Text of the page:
Infants and children are NOT just “little adults!” Dr. Cassandra Josephson shares 5 principles you must know about pediatric transfusion.
About My Guest:
Dr. Cassandra Josephson is one of only a few physicians in the United States trained and board-certified in Pediatrics, Pediatric Hematology/Oncology, and Blood Banking/Transfusion Medicine. She is a Professor in the Departments of Pathology and Lab Medicine and Pediatrics at Emory University in Atlanta, GA. She is the medical director of the blood/tissue banks, and apheresis services at Children’s Healthcare of Atlanta and Director of Clinical Research in the Emory Center for Transfusion and Cellular Therapies. She is also the co-author of the “Neonatal and Pediatric Transfusion” chapter in the 18th edition of the AABB Technical Manual, among many other publications.
DISCLAIMER: The opinions expressed on this episode are those of my guest and I alone, and do not reflect those of the organizations with which either of us is affiliated. Dr. Josephson serves as a consultant to the following companies: Immucor, Octapharma, and Biomet Zimmer.
- 02:00: Intro to Dr. Josephson
- 09:45: Top Five Things #1: “The Volumes Vary”
- 19:10: Out of group plasma risk discussion
- 20:25: Top Five Things #2: “Predicting Platelet Effect in Neonates, Pediatric Oncology, and Stem Cell Patients”
- 22:30: Description of new paper showing no benefit of platelet transfusions in preventing neonatal intraventricular hemorrhage!
- 25:05: PLADO subanalysis showing platelet count does not predict bleeding in children
- 32:40: Top Five Things #3: “Cleaning House; Irradiation and “CMV-safe” products”
- 35:55: Neonates at risk for TA-GVHD
- 39:28: CMV-safe blood products and neonatal CMV transmission
- 45:37: Optimal CMV prevention strategy
- 49:30: Top Five Things #4: “An Ounce of Prevention Makes RBC Transfusion Possible and Lifesaving”
- 53:45: Matching RBC transfusions in sickle cell disease
- 60:00: Future danger of allowing pediatric sickle cell patients to make alloantibodies
- 65:20: Top Five Things #5: “A Look at Hemolytic Disease of the Fetus and Newborn”
- 67:35: ABO Hemolytic Disease of the Newborn
Further Reading (in order mentioned):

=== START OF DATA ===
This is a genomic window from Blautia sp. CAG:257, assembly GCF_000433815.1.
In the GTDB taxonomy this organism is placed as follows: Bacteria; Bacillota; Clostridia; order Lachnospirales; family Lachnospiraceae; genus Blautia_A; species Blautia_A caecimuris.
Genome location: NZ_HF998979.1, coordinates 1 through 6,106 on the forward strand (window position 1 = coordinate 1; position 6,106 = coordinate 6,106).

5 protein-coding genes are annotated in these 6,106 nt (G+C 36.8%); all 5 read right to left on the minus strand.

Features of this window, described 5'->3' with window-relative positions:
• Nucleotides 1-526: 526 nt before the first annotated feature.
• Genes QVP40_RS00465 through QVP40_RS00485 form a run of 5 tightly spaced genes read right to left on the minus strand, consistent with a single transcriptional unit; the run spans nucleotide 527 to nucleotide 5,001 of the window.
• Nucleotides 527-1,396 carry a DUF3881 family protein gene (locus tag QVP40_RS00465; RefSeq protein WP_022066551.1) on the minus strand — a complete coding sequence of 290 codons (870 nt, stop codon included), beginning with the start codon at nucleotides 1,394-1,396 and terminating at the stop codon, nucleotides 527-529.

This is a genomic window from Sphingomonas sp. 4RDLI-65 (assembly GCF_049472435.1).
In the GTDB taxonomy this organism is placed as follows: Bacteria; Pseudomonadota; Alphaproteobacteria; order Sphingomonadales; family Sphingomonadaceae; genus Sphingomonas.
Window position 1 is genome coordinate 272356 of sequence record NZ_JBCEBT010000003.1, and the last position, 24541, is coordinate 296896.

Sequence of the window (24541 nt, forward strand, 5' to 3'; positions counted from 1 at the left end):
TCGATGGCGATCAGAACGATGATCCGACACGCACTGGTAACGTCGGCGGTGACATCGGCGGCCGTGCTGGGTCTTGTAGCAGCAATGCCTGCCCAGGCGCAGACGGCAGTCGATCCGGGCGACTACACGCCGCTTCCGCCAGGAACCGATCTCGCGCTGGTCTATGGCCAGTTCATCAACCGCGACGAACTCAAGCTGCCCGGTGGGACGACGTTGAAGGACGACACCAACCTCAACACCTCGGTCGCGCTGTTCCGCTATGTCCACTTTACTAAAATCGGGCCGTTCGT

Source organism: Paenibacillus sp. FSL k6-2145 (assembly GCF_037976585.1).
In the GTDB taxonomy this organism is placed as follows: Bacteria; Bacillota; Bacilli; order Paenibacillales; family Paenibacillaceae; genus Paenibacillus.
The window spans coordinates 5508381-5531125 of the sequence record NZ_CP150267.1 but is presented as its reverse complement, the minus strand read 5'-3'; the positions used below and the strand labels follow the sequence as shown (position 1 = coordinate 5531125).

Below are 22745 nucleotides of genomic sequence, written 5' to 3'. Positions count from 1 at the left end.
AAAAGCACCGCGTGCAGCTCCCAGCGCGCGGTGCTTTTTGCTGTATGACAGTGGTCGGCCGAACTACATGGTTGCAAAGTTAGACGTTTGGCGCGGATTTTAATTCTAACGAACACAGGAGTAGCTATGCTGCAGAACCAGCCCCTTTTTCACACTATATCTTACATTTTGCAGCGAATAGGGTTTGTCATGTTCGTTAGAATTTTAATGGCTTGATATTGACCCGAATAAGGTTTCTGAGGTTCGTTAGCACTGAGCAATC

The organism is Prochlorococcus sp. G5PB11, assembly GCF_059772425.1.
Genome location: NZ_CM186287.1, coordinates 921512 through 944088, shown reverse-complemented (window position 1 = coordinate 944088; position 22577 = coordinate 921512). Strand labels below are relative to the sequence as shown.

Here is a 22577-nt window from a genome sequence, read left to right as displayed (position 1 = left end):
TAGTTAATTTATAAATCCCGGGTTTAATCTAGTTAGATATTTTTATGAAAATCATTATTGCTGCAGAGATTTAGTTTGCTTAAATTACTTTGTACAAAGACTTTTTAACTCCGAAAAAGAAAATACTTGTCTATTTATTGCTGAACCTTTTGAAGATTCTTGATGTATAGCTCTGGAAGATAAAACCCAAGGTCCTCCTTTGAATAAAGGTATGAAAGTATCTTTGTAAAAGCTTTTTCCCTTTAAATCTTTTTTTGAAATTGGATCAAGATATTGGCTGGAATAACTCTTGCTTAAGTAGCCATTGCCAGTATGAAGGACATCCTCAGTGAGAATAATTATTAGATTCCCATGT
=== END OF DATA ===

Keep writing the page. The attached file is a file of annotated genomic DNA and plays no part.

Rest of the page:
- Hendrickson JE et al. Coagulopathy is Prevalent and Associated with Adverse Outcomes in Transfused Pediatric Trauma Patients. J Peds 2012;160(2):204-9
- Sparger KA et al. Platelet Transfusion Practices Among Very-Low-Birth-Weight Infants. JAMA Pediatrics 2016 (early view online May 23, 2016).
- Slichter SJ et al. Dose of Prophylactic Platelet Transfusions and Prevention of Hemorrhage. N Engl J Med 2010;362:600-13.
- Josephson CD et al. Bleeding risks are higher in children versus adults given prophylactic platelet transfusions for treatment-induced hypo proliferative thrombocytopenia. Blood 2012:120(4):748-60.
- Josephson CD et al. Blood Transfusion and Breast Milk Transmission of Cytomegalovirus in Very Low Birth Weight Infants. JAMA Pediatrics 2014;168(11):1054-62.
- Delaney M et al. Postnatal cytomegalovirus infection: a pilot comparative effectiveness study of transfusion safety using leukoreduced-only transfusion strategy. Transfusion 2016 (early view online April 15, 2016).
- Vichinsky EP et al. Prospective RBC phenotype matching in a stroke-prevention trial in sickle cell anemia: a multicenter transfusion trial. Transfusion 2001;41:1086-92.
- Chou ST et al. High prevalence of red blood cell alloimmunization in sickle cell disease despite transfusion from Rh-matched minority donors. Blood 2013;122(6):1062-71.
- Nickel RS et al. Impact of red blood cell alloimmunization on sickle cell disease mortality: a case series. Transfusion 2016;56(1):107-14.
- McLaughlin JF and Ballas SK. High mortality among children with sickle cell anemia and overt stroke who discontinue blood transfusion after transition to an adult program. Transfusion 2016;56(5):1014-21.